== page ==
Stocking stuffers that will see use year round.
As the rush for Holiday gifts gets into full swing, we sometimes wonder how to “fill” those stockings with meaningful, fun and inexpensive stuffers. Here are some of Winding Pathways favorite items to be prepared for long dark nights and to simply enjoy cozy winter evenings.
Tops for us are flashlights. I once overheard women talking about how when the power went off one summer night they could not find their way around their own home and didn’t know where their flashlights were. Wow!
While we are adept at and comfortable with finding our way around our home, yard and even motel rooms in the dark, we always have a flashlight with us to use as needed.
Our advice is: First, learn your home, especially in the dark. Good night vision is important. Second, have handy a variety of flashlights and sizes. In the bedroom, bathroom, kitchen, den, and basement. We have small ones at the bedside, backpacker headlamps that fit over stocking caps and large handheld spotlights in strategic places. Remember to check batteries and have extras where you can get them easily.
We are outside a lot, so we like to have plenty of hand warmers with us. Several brands are available and some last longer than others. Some are made to fit into boots and tuck on your back. Anyone who works outside will appreciate a bunch of these. For the winter football fans, you can’t beat the warmers. The paper and mail carriers in your life will surely give a nod of thanks for receiving some warmers. And, those hardy winter bicyclists in your family will love you for including warmers in the stocking.
Because some folks enjoy feeding birds, birdseed and feeders are always great gifts. Use caution and buy quality seed and feeders. You will waste money and attract scavengers if you buy cheap seed loaded with milo, the small reddish seeds in a mix. So, go to a farm store or specialty bird feeding store for higher quality seed and feeders.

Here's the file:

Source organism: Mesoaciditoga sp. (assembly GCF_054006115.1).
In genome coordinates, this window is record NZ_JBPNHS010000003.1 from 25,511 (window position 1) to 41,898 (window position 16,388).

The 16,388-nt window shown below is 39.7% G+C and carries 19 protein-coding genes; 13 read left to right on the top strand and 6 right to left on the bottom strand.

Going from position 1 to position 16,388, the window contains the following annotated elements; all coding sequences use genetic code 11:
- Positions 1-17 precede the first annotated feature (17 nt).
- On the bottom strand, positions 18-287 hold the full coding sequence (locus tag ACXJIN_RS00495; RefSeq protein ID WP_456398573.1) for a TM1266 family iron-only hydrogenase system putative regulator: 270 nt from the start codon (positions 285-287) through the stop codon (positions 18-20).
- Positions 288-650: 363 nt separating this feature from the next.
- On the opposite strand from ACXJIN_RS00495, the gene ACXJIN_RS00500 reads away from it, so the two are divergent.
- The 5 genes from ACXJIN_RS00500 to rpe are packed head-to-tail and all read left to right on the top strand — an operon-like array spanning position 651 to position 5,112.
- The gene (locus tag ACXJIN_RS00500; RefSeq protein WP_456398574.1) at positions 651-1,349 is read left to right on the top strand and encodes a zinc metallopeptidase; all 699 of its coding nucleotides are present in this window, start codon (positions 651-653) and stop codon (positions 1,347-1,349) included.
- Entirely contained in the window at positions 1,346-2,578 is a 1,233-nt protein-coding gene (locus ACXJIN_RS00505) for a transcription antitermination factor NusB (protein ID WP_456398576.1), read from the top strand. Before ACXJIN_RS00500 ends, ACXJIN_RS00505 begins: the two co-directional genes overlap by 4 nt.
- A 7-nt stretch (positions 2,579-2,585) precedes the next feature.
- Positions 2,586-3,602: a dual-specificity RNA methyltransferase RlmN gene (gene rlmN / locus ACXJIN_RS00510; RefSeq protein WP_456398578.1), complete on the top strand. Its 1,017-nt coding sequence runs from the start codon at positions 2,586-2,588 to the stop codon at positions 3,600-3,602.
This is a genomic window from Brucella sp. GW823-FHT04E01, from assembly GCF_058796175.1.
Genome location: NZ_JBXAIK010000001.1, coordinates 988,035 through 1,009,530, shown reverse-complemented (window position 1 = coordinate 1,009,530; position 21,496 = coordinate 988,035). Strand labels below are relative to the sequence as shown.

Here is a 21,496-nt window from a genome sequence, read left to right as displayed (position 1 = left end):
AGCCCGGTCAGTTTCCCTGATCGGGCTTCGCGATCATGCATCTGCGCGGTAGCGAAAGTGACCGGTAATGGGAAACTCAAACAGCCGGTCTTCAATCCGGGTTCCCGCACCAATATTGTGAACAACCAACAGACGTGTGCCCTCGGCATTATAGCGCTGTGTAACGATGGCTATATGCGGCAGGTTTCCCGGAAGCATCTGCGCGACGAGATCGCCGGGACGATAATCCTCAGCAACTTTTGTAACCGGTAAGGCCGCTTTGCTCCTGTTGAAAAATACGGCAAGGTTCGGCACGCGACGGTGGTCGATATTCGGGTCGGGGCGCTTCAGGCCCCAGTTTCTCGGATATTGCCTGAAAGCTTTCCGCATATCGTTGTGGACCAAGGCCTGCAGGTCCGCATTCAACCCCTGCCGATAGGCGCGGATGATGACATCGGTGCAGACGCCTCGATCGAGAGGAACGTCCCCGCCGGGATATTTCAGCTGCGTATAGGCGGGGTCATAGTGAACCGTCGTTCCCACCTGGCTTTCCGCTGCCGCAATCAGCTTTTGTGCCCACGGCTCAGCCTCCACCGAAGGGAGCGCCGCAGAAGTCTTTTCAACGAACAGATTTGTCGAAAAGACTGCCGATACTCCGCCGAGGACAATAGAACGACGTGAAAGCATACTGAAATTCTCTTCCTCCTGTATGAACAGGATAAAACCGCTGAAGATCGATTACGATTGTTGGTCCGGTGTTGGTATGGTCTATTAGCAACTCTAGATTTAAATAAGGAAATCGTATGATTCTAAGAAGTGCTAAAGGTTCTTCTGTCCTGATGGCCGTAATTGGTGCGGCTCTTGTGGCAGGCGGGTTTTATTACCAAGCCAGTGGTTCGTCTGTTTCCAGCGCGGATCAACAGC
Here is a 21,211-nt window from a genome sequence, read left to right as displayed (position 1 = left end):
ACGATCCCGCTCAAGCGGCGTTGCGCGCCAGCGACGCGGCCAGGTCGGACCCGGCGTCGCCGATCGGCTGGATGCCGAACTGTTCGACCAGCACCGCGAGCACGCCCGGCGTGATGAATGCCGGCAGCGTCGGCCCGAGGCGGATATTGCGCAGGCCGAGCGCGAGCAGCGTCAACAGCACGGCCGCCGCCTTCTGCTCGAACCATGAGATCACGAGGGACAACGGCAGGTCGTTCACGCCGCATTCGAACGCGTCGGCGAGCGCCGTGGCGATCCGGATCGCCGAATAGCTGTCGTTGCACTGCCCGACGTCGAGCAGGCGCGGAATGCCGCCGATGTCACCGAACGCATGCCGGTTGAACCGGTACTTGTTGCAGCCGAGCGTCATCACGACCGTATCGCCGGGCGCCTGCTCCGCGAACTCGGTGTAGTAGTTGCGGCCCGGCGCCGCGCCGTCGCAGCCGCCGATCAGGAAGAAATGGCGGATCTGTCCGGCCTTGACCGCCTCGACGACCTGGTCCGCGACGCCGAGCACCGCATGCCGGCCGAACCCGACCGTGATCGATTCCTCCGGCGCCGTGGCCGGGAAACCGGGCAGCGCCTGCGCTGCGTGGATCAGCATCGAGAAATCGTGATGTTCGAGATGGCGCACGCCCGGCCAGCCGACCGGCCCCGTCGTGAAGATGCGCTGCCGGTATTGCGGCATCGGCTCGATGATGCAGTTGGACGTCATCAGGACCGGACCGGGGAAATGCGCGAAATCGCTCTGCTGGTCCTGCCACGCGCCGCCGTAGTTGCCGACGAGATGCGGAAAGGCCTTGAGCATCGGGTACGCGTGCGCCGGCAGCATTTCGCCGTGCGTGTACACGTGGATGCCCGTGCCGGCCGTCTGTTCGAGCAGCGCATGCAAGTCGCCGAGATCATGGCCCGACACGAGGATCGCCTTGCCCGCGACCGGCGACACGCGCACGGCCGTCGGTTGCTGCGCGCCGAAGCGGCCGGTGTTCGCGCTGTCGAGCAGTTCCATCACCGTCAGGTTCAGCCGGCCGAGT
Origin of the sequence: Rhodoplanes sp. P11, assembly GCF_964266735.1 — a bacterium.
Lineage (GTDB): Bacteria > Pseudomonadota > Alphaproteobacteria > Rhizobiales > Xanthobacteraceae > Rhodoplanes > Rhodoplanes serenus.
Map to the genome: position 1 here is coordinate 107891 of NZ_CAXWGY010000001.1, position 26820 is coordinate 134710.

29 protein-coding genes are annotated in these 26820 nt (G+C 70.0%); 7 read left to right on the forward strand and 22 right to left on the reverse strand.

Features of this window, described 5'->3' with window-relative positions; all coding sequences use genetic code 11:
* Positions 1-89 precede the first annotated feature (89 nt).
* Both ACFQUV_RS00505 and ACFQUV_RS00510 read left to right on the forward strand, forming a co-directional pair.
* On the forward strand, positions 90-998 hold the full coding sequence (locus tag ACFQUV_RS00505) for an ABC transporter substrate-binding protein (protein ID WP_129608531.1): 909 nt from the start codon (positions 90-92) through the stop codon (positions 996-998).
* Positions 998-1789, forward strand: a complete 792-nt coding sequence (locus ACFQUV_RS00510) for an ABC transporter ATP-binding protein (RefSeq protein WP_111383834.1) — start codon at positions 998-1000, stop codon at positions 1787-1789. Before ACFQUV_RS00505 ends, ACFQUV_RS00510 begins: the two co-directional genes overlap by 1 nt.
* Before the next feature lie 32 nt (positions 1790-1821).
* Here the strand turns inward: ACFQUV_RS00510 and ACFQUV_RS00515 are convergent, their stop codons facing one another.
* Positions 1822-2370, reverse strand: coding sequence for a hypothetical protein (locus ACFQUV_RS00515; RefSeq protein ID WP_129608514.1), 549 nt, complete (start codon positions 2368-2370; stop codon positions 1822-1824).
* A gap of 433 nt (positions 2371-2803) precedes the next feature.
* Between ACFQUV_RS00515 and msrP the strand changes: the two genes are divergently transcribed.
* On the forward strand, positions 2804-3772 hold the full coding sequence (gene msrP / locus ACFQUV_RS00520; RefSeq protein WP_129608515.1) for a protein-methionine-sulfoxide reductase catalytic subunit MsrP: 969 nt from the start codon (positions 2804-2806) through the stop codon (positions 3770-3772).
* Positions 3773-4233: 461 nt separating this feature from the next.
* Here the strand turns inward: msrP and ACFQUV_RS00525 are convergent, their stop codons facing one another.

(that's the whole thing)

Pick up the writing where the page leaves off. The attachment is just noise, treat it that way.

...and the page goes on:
A totally practical gift is a weather radio that can be plugged in, run by batteries, or even be powered by a crank. Just Google “weather radio” and choose the one that fits your needs best. With winter upon us, get one!
Of course, many of us like to simply snuggle down on “long winter nights” and read a book. Bookstores are alive with exciting and intriguing books for winter reading. One we have discovered and pored over is One Square Inch of Silence by Gordon Hempton and John Grossmann.
Keep hand warmers nearby in case of power outage.
We weren’t worried when a 37-degree north wind took to blowing on Saturday, March 25th. Our chicks were safe inside the barn brooder. Then, our electric power went out. Normally that wouldn’t be a problem. Our wood stove keeps the house warm without electricity and we have camp stove for cooking. And the adult chickens do well in most weather.
However, the sudden unexpected loss of electricity threatened our 50 baby chicks living in a plywood brooder under heat lamps out in the barn. Electric heat lamps normally keep them snugly warm in the otherwise cold barn.
We heard about the power failure while shopping. It took a half hour to get home and we found the cold chicks huddled together in a vain attempt to keep warm. We had no idea how long the power would be off so immediately put our back up plan in place. Here’s what we did:
- Filled two plastic jugs with hot water and placed them near the chicks. The babies immediately snuggled up to the warm bottles.